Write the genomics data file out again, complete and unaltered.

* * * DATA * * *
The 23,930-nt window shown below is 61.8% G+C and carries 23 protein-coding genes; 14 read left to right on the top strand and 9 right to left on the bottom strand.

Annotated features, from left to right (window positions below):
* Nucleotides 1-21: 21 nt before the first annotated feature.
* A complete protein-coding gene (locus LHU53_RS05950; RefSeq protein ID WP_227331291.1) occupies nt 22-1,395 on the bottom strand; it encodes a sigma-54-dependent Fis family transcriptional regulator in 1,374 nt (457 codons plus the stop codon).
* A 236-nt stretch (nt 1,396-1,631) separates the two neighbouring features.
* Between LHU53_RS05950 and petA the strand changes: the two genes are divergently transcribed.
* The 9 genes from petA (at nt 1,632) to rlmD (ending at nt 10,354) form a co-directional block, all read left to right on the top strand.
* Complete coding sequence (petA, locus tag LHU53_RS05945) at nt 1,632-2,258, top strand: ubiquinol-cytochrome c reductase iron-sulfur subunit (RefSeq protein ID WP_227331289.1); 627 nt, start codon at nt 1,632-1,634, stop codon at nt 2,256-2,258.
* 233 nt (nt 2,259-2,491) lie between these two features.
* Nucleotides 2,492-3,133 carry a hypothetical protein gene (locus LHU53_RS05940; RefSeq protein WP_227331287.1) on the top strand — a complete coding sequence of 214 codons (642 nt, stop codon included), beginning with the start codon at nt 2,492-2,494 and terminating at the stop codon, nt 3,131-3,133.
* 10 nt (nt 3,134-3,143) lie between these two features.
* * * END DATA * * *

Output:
The 23,930-nt window shown below is 61.8% G+C and carries 23 protein-coding genes; 14 read left to right on the top strand and 9 right to left on the bottom strand.

Annotated features, from left to right (window positions below):
* Nucleotides 1-21: 21 nt before the first annotated feature.
* A complete protein-coding gene (locus LHU53_RS05950; RefSeq protein ID WP_227331291.1) occupies nt 22-1,395 on the bottom strand; it encodes a sigma-54-dependent Fis family transcriptional regulator in 1,374 nt (457 codons plus the stop codon).
* A 236-nt stretch (nt 1,396-1,631) separates the two neighbouring features.
* Between LHU53_RS05950 and petA the strand changes: the two genes are divergently transcribed.
* The 9 genes from petA (at nt 1,632) to rlmD (ending at nt 10,354) form a co-directional block, all read left to right on the top strand.
* Complete coding sequence (petA, locus tag LHU53_RS05945) at nt 1,632-2,258, top strand: ubiquinol-cytochrome c reductase iron-sulfur subunit (RefSeq protein ID WP_227331289.1); 627 nt, start codon at nt 1,632-1,634, stop codon at nt 2,256-2,258.
* 233 nt (nt 2,259-2,491) lie between these two features.
* Nucleotides 2,492-3,133 carry a hypothetical protein gene (locus LHU53_RS05940; RefSeq protein WP_227331287.1) on the top strand — a complete coding sequence of 214 codons (642 nt, stop codon included), beginning with the start codon at nt 2,492-2,494 and terminating at the stop codon, nt 3,131-3,133.
* 10 nt (nt 3,134-3,143) lie between these two features.